Subject: Re: simpleLinux Open Documentation License (sLODL)
From: Rick Moen <rick@linuxmafia.com>
Date: Fri, 29 Sep 2000 15:04:18 -0700

begin SamBC quotation:

> Only one I saw was GNU FDL which was even less simple, and had some
> clauses I disliked.

It strikes me that writings in electronic format, that you want to be 
distributable that way, fall roughly into two categories: ones that
express your personal views and that you therefore want to remain
unchanged, and ones whose further modification you want to encourage.

For the former, I use:

   Copyright (C) 2000 by Rick Moen, rick@linuxmafia.com.  Verbatim
   copying, distribution, and display of this entire article are
   permitted in any medium, provided this notice is preserved.

(http://linuxmafia.com/~rick/essays/newlug.html , for example.)

For the latter, I use the modified GPL terms described at 
http://www.fsf.org/philosophy/nonsoftware-copyleft.html :

   Copyright (C) 2000, Rick Moen, rick@linuxmafia.com.

   This information is free; you can redistribute it and/or modify it
   under the terms of the GNU General Public License as published by
   the Free Software Foundation; either version 2 of the License, or
   (at your option) any later version.

   This work is distributed in the hope that it will be useful,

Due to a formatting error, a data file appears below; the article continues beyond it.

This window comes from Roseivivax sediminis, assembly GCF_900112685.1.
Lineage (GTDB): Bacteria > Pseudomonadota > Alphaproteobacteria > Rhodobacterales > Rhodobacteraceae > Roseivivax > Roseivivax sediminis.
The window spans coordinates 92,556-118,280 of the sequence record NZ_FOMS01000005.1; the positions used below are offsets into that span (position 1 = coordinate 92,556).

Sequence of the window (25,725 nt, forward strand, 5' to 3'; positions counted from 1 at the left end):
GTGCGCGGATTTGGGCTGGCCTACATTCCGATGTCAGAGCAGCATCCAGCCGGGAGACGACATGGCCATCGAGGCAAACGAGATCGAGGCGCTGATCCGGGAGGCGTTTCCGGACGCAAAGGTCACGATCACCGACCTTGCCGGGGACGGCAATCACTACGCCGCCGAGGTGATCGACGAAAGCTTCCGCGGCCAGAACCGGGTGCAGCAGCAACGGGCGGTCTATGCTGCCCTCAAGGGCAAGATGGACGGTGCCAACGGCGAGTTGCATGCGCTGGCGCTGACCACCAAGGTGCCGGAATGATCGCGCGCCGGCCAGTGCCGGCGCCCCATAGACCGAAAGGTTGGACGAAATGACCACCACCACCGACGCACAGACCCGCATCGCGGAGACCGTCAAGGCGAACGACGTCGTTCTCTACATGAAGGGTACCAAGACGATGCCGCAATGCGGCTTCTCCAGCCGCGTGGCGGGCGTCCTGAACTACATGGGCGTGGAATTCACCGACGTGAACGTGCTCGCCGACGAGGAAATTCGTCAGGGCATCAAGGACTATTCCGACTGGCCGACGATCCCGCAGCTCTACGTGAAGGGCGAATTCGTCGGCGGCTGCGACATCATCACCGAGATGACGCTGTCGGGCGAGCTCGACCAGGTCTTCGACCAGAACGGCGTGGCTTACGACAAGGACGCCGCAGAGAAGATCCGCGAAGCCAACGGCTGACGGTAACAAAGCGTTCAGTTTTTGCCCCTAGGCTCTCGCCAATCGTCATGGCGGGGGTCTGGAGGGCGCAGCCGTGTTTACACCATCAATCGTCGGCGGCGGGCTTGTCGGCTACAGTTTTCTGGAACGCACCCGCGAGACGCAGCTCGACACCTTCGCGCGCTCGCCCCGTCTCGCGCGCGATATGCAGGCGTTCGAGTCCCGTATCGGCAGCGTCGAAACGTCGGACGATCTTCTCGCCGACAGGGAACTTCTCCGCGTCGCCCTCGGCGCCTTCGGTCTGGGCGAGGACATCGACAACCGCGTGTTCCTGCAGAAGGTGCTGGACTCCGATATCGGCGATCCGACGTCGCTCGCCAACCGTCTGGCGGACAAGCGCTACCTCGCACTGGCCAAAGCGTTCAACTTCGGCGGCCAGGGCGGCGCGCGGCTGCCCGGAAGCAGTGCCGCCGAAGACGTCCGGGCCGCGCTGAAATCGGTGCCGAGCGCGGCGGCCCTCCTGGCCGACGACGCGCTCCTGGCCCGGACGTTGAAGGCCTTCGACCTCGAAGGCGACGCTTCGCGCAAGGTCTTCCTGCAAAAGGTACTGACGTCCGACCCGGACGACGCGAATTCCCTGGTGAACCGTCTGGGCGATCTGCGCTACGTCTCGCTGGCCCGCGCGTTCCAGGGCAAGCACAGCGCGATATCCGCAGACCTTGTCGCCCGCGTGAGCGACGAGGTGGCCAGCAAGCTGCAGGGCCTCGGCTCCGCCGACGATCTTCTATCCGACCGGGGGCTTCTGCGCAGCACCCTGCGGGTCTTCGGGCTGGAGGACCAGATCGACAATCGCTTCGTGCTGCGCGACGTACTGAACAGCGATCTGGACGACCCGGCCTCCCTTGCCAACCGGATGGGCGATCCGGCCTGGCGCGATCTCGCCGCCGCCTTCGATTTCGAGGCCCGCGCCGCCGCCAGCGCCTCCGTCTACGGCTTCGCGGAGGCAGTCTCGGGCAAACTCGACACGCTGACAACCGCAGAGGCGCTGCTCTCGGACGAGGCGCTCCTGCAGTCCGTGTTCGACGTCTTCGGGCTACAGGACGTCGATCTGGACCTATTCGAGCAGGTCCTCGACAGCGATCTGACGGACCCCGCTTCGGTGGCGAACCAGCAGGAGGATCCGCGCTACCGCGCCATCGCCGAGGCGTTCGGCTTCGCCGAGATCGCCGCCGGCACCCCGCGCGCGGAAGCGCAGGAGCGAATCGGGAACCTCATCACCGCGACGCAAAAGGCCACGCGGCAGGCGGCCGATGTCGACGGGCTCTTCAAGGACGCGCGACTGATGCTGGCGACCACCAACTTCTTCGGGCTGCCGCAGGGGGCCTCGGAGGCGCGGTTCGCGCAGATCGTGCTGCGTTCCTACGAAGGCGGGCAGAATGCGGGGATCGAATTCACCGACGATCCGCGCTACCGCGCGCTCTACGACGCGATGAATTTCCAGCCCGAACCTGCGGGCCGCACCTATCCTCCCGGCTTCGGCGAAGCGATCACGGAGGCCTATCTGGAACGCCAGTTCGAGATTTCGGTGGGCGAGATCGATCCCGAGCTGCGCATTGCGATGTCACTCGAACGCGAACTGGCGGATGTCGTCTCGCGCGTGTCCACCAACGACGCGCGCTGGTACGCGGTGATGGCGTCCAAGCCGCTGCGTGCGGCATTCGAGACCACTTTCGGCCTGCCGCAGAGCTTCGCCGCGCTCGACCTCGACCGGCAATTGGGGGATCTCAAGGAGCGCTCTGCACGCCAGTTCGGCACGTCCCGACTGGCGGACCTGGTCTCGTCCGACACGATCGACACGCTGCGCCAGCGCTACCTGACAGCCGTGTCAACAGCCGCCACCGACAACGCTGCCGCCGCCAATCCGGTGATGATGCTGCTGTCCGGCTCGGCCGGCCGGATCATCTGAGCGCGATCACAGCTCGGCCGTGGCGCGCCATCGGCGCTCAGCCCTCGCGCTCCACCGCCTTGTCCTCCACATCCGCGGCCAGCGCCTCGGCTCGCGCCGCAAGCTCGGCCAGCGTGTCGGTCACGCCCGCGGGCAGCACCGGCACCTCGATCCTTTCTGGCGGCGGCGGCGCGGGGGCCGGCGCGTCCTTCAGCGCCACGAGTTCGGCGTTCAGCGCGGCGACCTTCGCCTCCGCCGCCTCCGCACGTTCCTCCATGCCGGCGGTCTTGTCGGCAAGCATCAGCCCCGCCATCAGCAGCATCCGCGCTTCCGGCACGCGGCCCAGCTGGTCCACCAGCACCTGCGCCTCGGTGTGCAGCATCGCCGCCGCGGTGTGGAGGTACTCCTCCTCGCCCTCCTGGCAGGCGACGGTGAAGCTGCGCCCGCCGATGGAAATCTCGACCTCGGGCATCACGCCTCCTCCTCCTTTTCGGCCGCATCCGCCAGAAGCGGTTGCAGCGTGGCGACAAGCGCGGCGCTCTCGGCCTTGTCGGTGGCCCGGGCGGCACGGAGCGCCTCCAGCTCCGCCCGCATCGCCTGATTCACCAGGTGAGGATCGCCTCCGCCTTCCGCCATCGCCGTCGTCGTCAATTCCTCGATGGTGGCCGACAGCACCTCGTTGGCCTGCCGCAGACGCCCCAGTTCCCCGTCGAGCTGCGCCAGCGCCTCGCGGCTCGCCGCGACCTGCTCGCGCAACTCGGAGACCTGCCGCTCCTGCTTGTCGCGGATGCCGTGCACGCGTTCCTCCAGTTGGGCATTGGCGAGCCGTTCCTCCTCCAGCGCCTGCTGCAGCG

but WITHOUT ANY WARRANTY; without even the implied warranty of
   MERCHANTABILITY or FITNESS FOR A PARTICULAR PURPOSE.  See the
   GNU General Public License for more details.

   You should have received a copy of the GNU General Public License
   along with this work; if not, write to the Free Software
   Foundation, Inc., 675 Mass Ave, Cambridge, MA 02139, USA.

(E.g., http://linuxmafia.com/pub/linux/security/ssh-clients , which is
-- free plug -- the most comprehsive list known of SSH software for 
all platforms.)

As author Michael Stutz says:  'The GNU GPL references the "source code"
of a work; this "source code" will mean different things for different
kinds of information, but the definition of "source code" -- provided in
the GNU GPL -- holds true in any case: "The source code for a work means
the preferred form of the work for making modifications to it."'

Just a couple of options to consider.

-- 
Cheers,                   "Teach a man to make fire, and he will be warm 
Rick Moen                 for a day.  Set a man on fire, and he will be warm
rick@linuxmafia.com       for the rest of his life."   -- John A. Hrastar